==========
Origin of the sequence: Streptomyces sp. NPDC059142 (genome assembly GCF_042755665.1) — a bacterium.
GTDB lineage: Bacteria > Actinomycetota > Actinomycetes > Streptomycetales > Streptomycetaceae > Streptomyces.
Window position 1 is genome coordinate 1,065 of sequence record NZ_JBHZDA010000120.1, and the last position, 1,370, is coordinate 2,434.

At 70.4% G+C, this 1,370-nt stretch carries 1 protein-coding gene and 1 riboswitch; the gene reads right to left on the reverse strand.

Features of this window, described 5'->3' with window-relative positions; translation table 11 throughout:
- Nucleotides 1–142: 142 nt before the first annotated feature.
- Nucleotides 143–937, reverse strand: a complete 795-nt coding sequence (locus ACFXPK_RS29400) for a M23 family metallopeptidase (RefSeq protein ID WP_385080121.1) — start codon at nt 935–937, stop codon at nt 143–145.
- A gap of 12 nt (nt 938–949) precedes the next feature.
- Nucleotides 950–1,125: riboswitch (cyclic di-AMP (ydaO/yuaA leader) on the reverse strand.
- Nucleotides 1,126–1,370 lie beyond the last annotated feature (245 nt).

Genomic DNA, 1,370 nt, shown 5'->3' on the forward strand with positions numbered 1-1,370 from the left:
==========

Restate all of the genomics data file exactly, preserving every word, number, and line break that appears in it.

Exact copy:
Origin of the sequence: Streptomyces sp. NPDC059142 (genome assembly GCF_042755665.1) — a bacterium.
GTDB lineage: Bacteria > Actinomycetota > Actinomycetes > Streptomycetales > Streptomycetaceae > Streptomyces.
Window position 1 is genome coordinate 1,065 of sequence record NZ_JBHZDA010000120.1, and the last position, 1,370, is coordinate 2,434.

At 70.4% G+C, this 1,370-nt stretch carries 1 protein-coding gene and 1 riboswitch; the gene reads right to left on the reverse strand.

Features of this window, described 5'->3' with window-relative positions; translation table 11 throughout:
- Nucleotides 1–142: 142 nt before the first annotated feature.
- Nucleotides 143–937, reverse strand: a complete 795-nt coding sequence (locus ACFXPK_RS29400) for a M23 family metallopeptidase (RefSeq protein ID WP_385080121.1) — start codon at nt 935–937, stop codon at nt 143–145.
- A gap of 12 nt (nt 938–949) precedes the next feature.
- Nucleotides 950–1,125: riboswitch (cyclic di-AMP (ydaO/yuaA leader) on the reverse strand.
- Nucleotides 1,126–1,370 lie beyond the last annotated feature (245 nt).

Genomic DNA, 1,370 nt, shown 5'->3' on the forward strand with positions numbered 1-1,370 from the left: